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When delegates from 27 countries making up the European Union (EU) Commission failed to find an agreeable position on the use of glyphosate, the agency went ahead and approved the use of this herbicide for the next 10 years.
Glyphosate was approved for European use with only a few new restrictions, including a ban on pre-harvest use as a desiccant, a ruling on maximum application rates and a few other constraints to protect the environment.
As you would guess, environmental groups were not happy with the agency’s decision. As an example, Greenpeace called on the EU to reject approval, citing studies indicating that glyphosate may cause cancer and other human health problems as well as being toxic to bees.
The EU decision was a huge relief to European farmers. There was a chance glyphosate would be banned completely, which would have been a huge blow to growers.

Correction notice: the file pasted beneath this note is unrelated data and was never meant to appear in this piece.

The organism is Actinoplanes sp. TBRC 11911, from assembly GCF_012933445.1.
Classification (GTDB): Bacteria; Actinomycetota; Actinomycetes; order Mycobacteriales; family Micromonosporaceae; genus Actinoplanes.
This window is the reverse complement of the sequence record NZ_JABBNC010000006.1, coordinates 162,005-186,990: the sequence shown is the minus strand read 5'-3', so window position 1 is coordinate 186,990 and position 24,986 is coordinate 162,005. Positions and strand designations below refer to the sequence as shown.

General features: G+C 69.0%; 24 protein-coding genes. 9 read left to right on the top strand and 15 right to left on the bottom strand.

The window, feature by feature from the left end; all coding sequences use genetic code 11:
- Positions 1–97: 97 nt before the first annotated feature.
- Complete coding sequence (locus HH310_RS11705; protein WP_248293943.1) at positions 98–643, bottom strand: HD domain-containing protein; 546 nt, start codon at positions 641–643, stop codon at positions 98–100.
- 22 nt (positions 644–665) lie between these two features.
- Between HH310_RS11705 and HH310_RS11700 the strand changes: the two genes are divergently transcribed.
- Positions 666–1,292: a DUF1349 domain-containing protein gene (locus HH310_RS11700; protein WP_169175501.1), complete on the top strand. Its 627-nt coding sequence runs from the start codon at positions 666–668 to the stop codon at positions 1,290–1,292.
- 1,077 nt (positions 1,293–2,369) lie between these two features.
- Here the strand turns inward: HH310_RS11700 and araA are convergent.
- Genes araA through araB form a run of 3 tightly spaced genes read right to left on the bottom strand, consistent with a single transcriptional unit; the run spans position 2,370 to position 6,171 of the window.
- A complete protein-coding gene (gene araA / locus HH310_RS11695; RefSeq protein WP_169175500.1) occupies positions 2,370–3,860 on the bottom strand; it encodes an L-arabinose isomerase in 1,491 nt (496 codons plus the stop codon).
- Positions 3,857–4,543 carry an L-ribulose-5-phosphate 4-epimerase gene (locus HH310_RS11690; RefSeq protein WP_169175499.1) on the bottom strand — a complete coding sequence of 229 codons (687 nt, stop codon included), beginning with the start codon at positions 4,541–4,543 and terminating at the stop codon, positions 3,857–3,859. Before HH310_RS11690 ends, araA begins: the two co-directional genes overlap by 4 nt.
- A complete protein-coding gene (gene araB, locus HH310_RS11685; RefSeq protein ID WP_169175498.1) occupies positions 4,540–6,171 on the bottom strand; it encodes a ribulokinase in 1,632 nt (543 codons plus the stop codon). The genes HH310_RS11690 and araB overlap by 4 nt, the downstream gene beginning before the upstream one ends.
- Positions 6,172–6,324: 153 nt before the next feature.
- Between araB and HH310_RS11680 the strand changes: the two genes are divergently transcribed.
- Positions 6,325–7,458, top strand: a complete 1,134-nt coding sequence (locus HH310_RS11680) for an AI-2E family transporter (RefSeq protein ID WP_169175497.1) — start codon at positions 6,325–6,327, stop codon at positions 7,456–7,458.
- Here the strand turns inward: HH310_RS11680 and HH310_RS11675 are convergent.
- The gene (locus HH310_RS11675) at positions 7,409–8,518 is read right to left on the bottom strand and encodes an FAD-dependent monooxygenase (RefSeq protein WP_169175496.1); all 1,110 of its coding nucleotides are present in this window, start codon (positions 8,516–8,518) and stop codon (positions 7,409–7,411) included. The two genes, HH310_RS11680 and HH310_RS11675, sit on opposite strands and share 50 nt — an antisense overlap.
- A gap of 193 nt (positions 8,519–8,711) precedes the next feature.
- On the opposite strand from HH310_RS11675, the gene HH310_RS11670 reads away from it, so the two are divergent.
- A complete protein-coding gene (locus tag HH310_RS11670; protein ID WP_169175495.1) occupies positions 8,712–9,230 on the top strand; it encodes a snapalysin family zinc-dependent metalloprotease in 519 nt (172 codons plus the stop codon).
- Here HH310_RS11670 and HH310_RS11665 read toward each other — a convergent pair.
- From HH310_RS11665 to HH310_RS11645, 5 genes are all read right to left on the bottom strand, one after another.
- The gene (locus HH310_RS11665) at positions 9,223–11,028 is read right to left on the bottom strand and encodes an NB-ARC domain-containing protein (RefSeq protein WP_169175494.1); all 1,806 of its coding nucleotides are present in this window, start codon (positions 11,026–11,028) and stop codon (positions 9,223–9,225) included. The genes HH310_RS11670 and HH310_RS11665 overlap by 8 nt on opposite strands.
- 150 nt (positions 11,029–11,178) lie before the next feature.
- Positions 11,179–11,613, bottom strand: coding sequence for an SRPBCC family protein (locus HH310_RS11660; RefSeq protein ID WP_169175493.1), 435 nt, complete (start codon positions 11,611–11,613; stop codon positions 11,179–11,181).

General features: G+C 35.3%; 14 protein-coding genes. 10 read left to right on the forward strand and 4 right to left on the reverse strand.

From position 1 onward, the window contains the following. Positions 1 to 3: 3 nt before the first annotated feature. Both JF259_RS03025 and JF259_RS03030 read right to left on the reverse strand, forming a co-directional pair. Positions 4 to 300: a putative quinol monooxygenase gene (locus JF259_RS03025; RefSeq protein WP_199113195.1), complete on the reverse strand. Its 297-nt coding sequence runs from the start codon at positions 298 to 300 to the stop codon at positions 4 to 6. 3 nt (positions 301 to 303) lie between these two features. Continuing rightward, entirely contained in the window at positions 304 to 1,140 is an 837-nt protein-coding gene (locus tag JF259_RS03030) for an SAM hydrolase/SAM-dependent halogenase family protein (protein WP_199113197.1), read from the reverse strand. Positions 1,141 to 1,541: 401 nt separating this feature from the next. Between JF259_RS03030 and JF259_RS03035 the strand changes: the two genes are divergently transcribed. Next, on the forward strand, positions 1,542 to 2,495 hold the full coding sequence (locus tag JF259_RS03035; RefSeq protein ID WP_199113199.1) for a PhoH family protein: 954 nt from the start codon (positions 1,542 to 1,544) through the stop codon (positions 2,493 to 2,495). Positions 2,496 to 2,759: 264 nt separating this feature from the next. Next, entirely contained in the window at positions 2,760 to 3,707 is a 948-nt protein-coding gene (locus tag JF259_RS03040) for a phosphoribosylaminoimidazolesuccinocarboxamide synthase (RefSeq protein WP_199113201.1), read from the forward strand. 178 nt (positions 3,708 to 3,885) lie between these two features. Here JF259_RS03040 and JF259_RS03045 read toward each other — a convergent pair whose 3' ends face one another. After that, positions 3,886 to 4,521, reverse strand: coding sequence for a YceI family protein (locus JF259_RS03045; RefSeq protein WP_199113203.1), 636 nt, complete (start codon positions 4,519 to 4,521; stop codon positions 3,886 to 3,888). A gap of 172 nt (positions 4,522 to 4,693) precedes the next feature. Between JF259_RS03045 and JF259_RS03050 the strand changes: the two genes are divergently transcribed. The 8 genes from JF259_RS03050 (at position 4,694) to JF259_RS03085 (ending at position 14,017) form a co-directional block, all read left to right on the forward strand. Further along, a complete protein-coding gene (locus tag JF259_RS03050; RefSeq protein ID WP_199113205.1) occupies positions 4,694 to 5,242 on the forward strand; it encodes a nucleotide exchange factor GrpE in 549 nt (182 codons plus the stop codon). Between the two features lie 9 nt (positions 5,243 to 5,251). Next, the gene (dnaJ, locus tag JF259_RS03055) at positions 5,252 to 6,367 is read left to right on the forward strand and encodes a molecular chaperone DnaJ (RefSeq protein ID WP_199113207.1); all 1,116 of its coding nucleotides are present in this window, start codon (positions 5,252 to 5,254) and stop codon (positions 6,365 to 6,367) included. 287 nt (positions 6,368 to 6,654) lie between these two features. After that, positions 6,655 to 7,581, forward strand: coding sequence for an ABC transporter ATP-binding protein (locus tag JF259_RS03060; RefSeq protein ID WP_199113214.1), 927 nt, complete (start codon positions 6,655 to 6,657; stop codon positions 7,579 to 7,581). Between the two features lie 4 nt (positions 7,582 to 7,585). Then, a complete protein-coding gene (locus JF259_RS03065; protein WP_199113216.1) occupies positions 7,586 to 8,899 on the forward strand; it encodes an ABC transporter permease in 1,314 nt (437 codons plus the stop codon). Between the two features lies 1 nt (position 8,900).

Here in the States. Data from No-Till Farmer’s 2023 benchmark study indicates 82% of U.S. no-tillers use glyphosate in corn and 85% use it in soybeans. With both no-till corn and soybeans, 78% of no-tillers also use tankmixes that include glyphosate.
Introduced in the 1970s, glyphosate has been a source of controversy since the World Health Organization’s cancer agency concluded in 2015 that the herbicide was probably carcinogenic to humans. At the same time, major regulatory agencies around the world have confirmed that glyphosate is safe.
“Glyphosate is an indispensable tool in the crop protection toolbox…”
A previous 5-year European approval for…